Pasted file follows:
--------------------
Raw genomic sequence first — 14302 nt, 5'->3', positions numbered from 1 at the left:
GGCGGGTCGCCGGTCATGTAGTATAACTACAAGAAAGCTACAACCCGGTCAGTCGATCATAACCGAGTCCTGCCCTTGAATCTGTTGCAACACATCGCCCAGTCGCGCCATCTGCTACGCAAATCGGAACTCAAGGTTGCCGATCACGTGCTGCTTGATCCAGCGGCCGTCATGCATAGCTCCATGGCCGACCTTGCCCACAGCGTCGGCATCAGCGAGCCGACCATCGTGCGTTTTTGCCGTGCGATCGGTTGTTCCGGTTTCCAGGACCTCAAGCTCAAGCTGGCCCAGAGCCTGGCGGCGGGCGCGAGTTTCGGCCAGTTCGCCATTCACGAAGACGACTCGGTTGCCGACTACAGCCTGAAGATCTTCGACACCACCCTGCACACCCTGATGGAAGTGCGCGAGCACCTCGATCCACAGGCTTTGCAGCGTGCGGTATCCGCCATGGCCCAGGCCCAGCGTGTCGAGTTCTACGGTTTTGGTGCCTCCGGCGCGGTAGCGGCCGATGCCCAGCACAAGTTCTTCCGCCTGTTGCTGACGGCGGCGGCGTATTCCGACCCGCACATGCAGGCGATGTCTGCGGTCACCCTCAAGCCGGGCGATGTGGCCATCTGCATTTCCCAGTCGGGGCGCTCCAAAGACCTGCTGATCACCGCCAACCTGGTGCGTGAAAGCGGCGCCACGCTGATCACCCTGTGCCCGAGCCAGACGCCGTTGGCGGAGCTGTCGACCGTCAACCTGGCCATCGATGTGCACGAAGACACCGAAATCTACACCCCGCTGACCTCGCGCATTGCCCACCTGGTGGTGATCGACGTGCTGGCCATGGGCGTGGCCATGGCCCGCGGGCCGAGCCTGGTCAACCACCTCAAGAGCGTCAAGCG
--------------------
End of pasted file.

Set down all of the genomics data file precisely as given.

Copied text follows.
Raw genomic sequence first — 14302 nt, 5'->3', positions numbered from 1 at the left:
GGCGGGTCGCCGGTCATGTAGTATAACTACAAGAAAGCTACAACCCGGTCAGTCGATCATAACCGAGTCCTGCCCTTGAATCTGTTGCAACACATCGCCCAGTCGCGCCATCTGCTACGCAAATCGGAACTCAAGGTTGCCGATCACGTGCTGCTTGATCCAGCGGCCGTCATGCATAGCTCCATGGCCGACCTTGCCCACAGCGTCGGCATCAGCGAGCCGACCATCGTGCGTTTTTGCCGTGCGATCGGTTGTTCCGGTTTCCAGGACCTCAAGCTCAAGCTGGCCCAGAGCCTGGCGGCGGGCGCGAGTTTCGGCCAGTTCGCCATTCACGAAGACGACTCGGTTGCCGACTACAGCCTGAAGATCTTCGACACCACCCTGCACACCCTGATGGAAGTGCGCGAGCACCTCGATCCACAGGCTTTGCAGCGTGCGGTATCCGCCATGGCCCAGGCCCAGCGTGTCGAGTTCTACGGTTTTGGTGCCTCCGGCGCGGTAGCGGCCGATGCCCAGCACAAGTTCTTCCGCCTGTTGCTGACGGCGGCGGCGTATTCCGACCCGCACATGCAGGCGATGTCTGCGGTCACCCTCAAGCCGGGCGATGTGGCCATCTGCATTTCCCAGTCGGGGCGCTCCAAAGACCTGCTGATCACCGCCAACCTGGTGCGTGAAAGCGGCGCCACGCTGATCACCCTGTGCCCGAGCCAGACGCCGTTGGCGGAGCTGTCGACCGTCAACCTGGCCATCGATGTGCACGAAGACACCGAAATCTACACCCCGCTGACCTCGCGCATTGCCCACCTGGTGGTGATCGACGTGCTGGCCATGGGCGTGGCCATGGCCCGCGGGCCGAGCCTGGTCAACCACCTCAAGAGCGTCAAGCG